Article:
Sunday, 16 March 2014

Machu Picchu


machu picchu

Some of you may remember that I promised to do a biog on Machu Picchu a few weeks ago. it may be slightly late, but better late than never!

I went to Machu Picchu three years ago with my family whilst on a tour of South America, and it was an experience I will never forget.

Machu Picchu was built in 1450 by the Incas and is located on a ridge between the Huayna Picchu and Machu Picchu mountains in Peru. It sits 7,970 feet (2,430 meters) above sea level on the eastern slope of the Andes and overlooks the Urubamba River hundreds of feet below.

The site’s excellent preservation, the quality of its architecture, and the breathtaking mountain views has made Machu Picchu one of the most famous archaeological sites in the world today. The site covers 80,000 acres. Terraced fields on the edge of the site were once used for growing crops, likely maize and potatoes.

In 1911, an explorer, Hiram Bingham, accidentally discovered it whilst searching for Vilcabamba,  the last capital of the Inca before their final defeat at the hands of the Spanish in 1572. He found it covered with vegetation, much of which has now been removed, however it was largely intact, having never been found by Spanish conquistadors. The buildings were made without mortar (typical of the Inca), their granite stones quarried and precisely cut. The only reference to the site at all in Spanish documents is a mention of the word “Picchu” in a 1568 document, the text implying that it belonged to the Inca emperor.

Machu Picchu is believed to have been built by Pachacuti Inca Yupanqui, the ninth ruler of the Inca, in the mid-1400s. An empire builder, Pachacuti initiated a series of conquests that would eventually see the Inca grow into a South American realm that stretched from Ecuador to Chile.

Many archaeologists believe that Machu Picchu was constructed as a royal estate for use by the emperor and his family. The site also housed a small number of caretakers. Although Machu Picchu has a wall, modest gateway and dry moat (likely used for collecting rainwater) it doesn't appear to have been set up with military purposes in mind, and there is no evidence that a battle of any sort was fought there.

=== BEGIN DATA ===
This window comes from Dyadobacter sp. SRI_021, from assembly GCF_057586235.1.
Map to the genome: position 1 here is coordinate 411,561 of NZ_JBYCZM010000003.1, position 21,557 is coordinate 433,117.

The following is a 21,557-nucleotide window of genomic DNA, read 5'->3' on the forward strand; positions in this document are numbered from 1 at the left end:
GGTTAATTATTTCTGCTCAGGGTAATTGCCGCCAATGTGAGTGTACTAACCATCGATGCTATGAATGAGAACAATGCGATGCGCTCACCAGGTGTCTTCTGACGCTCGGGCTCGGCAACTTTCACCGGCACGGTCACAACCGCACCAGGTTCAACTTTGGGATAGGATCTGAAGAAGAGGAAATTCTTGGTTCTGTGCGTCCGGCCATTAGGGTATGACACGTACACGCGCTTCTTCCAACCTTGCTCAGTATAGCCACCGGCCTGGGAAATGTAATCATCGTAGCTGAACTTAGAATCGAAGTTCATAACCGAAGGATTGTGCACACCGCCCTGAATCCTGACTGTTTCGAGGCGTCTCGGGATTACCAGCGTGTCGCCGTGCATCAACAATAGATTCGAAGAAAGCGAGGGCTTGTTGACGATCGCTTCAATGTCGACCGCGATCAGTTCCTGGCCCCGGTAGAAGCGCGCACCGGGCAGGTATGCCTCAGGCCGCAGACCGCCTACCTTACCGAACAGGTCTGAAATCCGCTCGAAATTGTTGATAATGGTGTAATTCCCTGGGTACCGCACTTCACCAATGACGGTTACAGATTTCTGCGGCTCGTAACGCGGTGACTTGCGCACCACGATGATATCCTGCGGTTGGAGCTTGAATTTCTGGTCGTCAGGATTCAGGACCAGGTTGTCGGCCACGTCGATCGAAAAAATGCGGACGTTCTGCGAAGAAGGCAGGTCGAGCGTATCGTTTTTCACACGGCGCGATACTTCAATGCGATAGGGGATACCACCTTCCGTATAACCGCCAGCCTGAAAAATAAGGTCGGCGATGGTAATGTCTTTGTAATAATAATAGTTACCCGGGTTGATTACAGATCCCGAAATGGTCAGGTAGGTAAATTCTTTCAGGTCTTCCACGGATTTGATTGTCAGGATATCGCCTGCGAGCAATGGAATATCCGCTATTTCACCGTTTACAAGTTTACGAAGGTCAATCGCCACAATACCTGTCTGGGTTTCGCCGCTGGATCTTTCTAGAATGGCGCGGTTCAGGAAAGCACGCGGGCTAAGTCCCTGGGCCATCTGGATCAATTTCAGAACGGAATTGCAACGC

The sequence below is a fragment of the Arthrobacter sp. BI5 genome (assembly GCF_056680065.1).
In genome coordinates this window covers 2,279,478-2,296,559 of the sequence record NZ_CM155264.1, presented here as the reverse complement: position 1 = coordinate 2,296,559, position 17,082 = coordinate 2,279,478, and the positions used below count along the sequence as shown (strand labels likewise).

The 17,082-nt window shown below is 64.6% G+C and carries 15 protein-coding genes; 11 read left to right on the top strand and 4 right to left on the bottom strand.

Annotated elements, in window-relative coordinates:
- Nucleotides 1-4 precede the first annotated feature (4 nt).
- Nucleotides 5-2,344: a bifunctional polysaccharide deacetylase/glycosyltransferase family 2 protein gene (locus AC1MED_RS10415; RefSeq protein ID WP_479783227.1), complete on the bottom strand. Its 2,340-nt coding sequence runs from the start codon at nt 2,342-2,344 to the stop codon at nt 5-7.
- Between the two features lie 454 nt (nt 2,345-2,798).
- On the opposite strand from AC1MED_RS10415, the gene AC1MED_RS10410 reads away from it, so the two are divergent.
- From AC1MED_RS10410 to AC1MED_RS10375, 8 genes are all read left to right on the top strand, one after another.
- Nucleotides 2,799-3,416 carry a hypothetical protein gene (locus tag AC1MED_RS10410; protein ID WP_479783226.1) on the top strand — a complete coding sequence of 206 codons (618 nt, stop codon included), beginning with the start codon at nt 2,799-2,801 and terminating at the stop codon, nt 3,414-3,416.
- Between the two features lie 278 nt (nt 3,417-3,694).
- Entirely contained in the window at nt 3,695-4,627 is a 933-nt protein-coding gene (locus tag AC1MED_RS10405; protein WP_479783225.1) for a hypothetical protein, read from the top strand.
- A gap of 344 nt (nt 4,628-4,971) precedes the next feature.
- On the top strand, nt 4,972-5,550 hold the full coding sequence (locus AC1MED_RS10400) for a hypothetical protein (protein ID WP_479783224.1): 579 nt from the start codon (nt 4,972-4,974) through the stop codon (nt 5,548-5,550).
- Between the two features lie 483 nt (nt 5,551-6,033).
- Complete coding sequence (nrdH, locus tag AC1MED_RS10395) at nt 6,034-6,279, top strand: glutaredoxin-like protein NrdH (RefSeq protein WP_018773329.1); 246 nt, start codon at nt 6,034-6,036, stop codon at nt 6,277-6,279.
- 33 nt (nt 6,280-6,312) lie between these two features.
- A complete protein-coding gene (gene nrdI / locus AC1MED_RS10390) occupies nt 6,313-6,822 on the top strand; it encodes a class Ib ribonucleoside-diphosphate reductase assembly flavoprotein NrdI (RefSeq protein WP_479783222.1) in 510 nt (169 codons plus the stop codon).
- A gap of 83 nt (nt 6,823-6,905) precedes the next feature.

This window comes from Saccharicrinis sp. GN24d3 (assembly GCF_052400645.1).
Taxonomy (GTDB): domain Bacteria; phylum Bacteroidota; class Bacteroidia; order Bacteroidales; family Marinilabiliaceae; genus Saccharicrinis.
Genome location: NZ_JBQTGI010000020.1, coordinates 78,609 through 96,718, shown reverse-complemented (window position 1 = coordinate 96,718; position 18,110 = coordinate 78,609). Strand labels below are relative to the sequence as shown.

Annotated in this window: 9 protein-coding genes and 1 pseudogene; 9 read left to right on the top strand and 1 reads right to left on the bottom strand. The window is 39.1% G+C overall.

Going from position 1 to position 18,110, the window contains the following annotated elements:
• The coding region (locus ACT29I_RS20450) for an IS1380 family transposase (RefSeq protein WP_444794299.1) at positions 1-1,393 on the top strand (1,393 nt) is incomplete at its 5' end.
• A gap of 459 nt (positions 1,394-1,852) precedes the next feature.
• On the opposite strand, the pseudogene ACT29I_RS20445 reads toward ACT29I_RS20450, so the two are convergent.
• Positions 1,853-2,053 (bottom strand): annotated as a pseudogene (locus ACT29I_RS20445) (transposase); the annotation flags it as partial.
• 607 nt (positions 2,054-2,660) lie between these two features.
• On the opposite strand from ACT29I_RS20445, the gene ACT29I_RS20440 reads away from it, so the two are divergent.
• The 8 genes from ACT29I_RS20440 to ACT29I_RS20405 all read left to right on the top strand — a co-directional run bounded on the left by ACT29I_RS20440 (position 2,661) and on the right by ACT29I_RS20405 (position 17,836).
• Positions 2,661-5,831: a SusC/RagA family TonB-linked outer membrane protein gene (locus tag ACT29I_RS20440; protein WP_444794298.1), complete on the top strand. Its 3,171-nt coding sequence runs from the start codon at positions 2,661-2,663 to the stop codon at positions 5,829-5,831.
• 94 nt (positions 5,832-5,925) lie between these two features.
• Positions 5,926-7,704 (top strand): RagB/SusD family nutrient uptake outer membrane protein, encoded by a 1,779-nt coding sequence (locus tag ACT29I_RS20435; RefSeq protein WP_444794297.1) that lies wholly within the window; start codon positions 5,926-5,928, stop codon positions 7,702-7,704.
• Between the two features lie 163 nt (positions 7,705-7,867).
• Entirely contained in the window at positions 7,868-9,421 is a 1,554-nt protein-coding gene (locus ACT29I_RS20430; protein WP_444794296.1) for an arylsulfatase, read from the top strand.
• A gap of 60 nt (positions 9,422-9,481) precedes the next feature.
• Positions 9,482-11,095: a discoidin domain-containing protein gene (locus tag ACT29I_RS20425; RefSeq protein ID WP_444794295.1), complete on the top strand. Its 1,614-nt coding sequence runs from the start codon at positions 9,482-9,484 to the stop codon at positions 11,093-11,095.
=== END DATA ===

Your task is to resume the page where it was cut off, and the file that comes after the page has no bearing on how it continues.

Machu Picchu has a number of structures that would have enhanced the spiritual significance of the site. One of them, the “Temple of the Sun,” or TorreĆ³n, has an elliptical design similar to a sun temple found at the Inca capital of Cuzco. It is located near where the Inca emperor is believed to have resided at Machu Picchu. A rock inside the temple could have served as an altar. During the June solstice the rising sun shines directly into one of the temple’s windows, and this indicates an alignment between the window, rock and solstice sun.

The biggest puzzle at Machu Picchu is a giant rock, named “the Intihuatana” by Bingham, after other carved stones found in the Incan empire. The stone at Machu Picchu is situated on a raised platform that towers above the plaza. Its purpose is a mystery, with recent research disproving the idea that it acted as a sundial. It may have been used for astronomical observations of some form. It may also be connected with the mountains that surround Machu Picchu.

Machu Picchu did not survive the collapse of the Inca; in the 16th century the Spanish appeared in South America and plagues afflicting the Inca along with military campaigns waged by conquistadors saw the fall of the last Incan capital, in 1572 and their line of rulers came to end. Machu Picchu, a royal estate once visited by great emperors, fell into ruin. Today, the site is on the United Nations' list of World Heritage sites.